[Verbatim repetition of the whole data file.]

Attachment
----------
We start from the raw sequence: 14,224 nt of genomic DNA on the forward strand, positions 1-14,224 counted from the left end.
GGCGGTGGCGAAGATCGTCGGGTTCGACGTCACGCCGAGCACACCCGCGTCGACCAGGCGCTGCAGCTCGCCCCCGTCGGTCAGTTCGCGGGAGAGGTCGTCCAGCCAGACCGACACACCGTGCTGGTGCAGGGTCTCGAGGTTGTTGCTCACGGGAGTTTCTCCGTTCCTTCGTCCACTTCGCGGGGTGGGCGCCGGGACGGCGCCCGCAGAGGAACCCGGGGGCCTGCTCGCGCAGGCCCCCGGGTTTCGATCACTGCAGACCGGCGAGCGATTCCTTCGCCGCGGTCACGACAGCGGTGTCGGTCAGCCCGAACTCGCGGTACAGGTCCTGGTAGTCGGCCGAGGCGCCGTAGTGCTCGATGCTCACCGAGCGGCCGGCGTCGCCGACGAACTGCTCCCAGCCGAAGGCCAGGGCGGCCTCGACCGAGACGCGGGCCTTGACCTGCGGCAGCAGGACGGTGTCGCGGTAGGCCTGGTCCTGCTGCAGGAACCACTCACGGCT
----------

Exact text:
We start from the raw sequence: 14,224 nt of genomic DNA on the forward strand, positions 1-14,224 counted from the left end.
GGCGGTGGCGAAGATCGTCGGGTTCGACGTCACGCCGAGCACACCCGCGTCGACCAGGCGCTGCAGCTCGCCCCCGTCGGTCAGTTCGCGGGAGAGGTCGTCCAGCCAGACCGACACACCGTGCTGGTGCAGGGTCTCGAGGTTGTTGCTCACGGGAGTTTCTCCGTTCCTTCGTCCACTTCGCGGGGTGGGCGCCGGGACGGCGCCCGCAGAGGAACCCGGGGGCCTGCTCGCGCAGGCCCCCGGGTTTCGATCACTGCAGACCGGCGAGCGATTCCTTCGCCGCGGTCACGACAGCGGTGTCGGTCAGCCCGAACTCGCGGTACAGGTCCTGGTAGTCGGCCGAGGCGCCGTAGTGCTCGATGCTCACCGAGCGGCCGGCGTCGCCGACGAACTGCTCCCAGCCGAAGGCCAGGGCGGCCTCGACCGAGACGCGGGCCTTGACCTGCGGCAGCAGGACGGTGTCGCGGTAGGCCTGGTCCTGCTGCAGGAACCACTCACGGCT